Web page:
Adrift ~ Heather A. Slomski

The rainstorm came on all at once—a pelting, August rain that no one, it seemed, had anticipated, as there wasn’t a single umbrella open anywhere on the street. Sina grabbed Lewis’s arm and they ran toward the red awning at the entrance of the three-story brick building. Across the street to their right, Lake Ontario was a deep blue-gray and beginning to swell with waves.

“Should we get a table?” Sina asked as Lewis opened the door.

“We should at least get on the list.”

They stepped inside the high-ceilinged space with its exposed pipes, brick walls and tiled floor.

“Two?” the young woman asked from behind the host stand. Her hair was pulled back into a tight bun, which stretched the corners of her eyes.

“Three,” Sina said. “We’re meeting someone.”


“Lewis.” Sina always gave Lewis’s name instead of her own.

The woman wrote down the name. “The wait right now is thirty minutes.”

Sina and Lewis walked over to the bar and took the two tall chairs left. When the bartender looked up at them, Sina ordered a glass of white wine, and Lewis asked for the local beer on tap.

“How long has it been since you’ve seen him?” Sina asked, slipping her arms into the white sweater she’d had draped over her shoulders. Her dark bangs were matted to her forehead from the rain.

“Five years.”

The bartender set their drinks on the bar, and as they sipped them they occasionally glanced behind themselves at the door.

“I’m nervous to meet him,” Sina said.

“How come?”

“He is kind of famous, you know.”

Outside the rain was growing heavier. They listened to it pound down on the roof. It was almost seven, the time they were supposed to meet Christo.

“I wish I would have read one of his books,” Sina said, sipping her wine. It was already half gone. “They’re crime novels?”

“Mysteries.” Lewis looked into the mirror beneath the liquor bottles and brushed his thinning hair forward with his fingers. “Literary mysteries, I guess. If there is such a thing.”

“Are they good?”

“Yeah. The ones I’ve read.”

They were quiet for a while, and without meaning to, Sina took the last sip of her wine. When the bartender asked if she wanted another glass she looked once more at the door before saying yes.

“Be careful of having too much too soon,” Lewis said. “You need to learn to pace yourself.”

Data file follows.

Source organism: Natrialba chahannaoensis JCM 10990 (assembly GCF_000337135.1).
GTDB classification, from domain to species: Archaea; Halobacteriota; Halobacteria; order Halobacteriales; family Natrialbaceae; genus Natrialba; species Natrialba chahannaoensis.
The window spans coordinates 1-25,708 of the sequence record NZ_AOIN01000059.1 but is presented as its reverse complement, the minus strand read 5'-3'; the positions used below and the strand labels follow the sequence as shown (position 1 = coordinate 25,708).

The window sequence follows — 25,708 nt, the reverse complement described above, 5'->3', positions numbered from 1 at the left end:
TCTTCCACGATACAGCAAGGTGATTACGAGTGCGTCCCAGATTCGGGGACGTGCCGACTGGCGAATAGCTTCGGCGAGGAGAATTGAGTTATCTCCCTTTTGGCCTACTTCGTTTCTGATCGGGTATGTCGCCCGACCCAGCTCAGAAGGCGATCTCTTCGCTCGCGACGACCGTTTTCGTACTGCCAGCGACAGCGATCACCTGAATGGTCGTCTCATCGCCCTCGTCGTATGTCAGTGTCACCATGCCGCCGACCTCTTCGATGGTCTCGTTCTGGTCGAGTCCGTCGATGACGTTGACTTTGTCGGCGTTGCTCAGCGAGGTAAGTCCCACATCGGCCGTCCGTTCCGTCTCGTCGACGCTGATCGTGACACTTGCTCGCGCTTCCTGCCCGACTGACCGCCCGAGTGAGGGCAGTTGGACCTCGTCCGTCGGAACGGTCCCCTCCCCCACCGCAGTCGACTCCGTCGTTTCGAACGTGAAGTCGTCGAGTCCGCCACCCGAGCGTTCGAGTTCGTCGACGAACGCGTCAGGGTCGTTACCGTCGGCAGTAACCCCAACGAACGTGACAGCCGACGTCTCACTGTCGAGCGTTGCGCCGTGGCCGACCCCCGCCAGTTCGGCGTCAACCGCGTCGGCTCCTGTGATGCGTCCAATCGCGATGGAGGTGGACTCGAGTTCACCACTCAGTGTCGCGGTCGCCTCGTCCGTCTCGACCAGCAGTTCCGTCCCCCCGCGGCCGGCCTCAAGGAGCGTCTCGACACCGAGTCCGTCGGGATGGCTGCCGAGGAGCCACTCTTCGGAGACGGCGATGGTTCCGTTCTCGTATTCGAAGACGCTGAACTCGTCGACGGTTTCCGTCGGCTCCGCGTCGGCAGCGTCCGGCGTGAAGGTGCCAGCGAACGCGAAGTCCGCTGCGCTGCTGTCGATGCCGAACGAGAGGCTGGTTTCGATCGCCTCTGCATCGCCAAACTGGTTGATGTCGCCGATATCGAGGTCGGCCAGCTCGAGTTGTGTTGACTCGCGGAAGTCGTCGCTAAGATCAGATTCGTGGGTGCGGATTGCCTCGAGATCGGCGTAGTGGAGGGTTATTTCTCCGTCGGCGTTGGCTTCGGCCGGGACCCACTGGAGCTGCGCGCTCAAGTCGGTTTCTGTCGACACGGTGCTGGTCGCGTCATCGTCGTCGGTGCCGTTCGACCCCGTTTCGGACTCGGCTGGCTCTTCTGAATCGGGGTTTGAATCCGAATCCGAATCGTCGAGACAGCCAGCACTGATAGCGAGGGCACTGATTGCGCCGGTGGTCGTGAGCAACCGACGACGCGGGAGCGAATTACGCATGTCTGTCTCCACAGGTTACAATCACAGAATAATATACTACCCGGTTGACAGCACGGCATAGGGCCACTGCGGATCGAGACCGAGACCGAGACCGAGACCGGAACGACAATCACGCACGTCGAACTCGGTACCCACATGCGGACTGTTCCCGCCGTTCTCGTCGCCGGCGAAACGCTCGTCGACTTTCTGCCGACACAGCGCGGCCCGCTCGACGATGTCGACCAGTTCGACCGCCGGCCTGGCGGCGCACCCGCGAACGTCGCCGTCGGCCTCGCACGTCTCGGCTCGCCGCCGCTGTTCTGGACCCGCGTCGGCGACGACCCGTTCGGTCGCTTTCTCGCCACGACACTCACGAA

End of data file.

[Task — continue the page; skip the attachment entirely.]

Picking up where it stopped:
“It was a skimpy glass. I’ll sip this one slowly.”

At twenty past seven, Sina asked Lewis if they were at the right restaurant.

He nodded.

At seven thirty, she asked if he thought that something might have happened.

“No. He was always late for class too.”

The restaurant was growing more crowded by the minute. The line at the host stand was now snaking out the door and beneath the awning. Each time the door opened and closed the smell from the fish shanty across the street wafted into the restaurant.

“Did he say anything about his wife?” Sina asked carefully, trying not to pry.

“No. I don’t know anything more than what Sam told me on the phone.”

“How long has she been missing now?”

“Three months.”

“And they still haven’t found the boat?”


Sina sipped her wine. “I find it strange that she took the boat out alone. Without telling anyone.”

Lewis shrugged. “She grew up on a sailboat in Albania.”

“I thought she was American.”

“She was born in the states but went to Durrës to live with her grandparents when she was young. They sent her back when she was a teenager because of some relationship she got involved in. I forget the details.” Lewis lifted his empty glass and made eye contact with the bartender.

“Christo told you this?”

“She did.”

Sina swiveled her chair to face Lewis. “You’ve met her?”

“I lived here for two years. Of course I met her. A bunch of times.”

The bartender took Lewis’s empty glass and set a full pint in its place.

“What was she like?”

“Intelligent. Frank, but not rude.”

“What did she look like?”

“She had reddish hair. It was always a little messy. She was lean, kind of athletic-looking. I don’t think I ever saw her in shoes.”

“Not even in winter?”

“You’re really asking a lot of questions tonight,” Lewis said.

“Sorry. I’ve just never had dinner with a man who’s wife is missing. I’m worried I’ll say something stupid.”

“Don’t ask about her, and you’ll be fine.” Lewis sipped his beer. Then looking behind him, he said, “He’s here.”

Sina turned around and saw a man in a wrinkled linen shirt, a lightweight checked sports coat, khaki pants, and boat shoes, one of them untied. His whitish-blonde hair was damp, his face unshaven. He was using a long umbrella as a cane, and he looked around the restaurant before spotting Lewis at the bar.

Lewis met him halfway to the door, and Sina slid off her chair. She watched Lewis and Christo shake hands and give each other the sort of half hug that men give to other men. Then the two of them walked over to the bar.

“Christo, this is my fiancée, Sina.”

Sina reached her hand to Christo, and he squeezed it in his warm grip.

“We put our name on the list for a table,” Lewis said. “It shouldn’t be much longer.”

Christo looked at Lewis’s half-full beer and asked the bartender for a Scotch. Then he slid a ten-dollar bill across the bar and stood next to Sina.

“Do you want to sit down?” Sina asked.

“No,” he said. “I prefer to stand. It’s easier on my back.”

The bartender set Christo’s Scotch on the bar as the hostess approached, holding three menus. “I can show you to your table now.”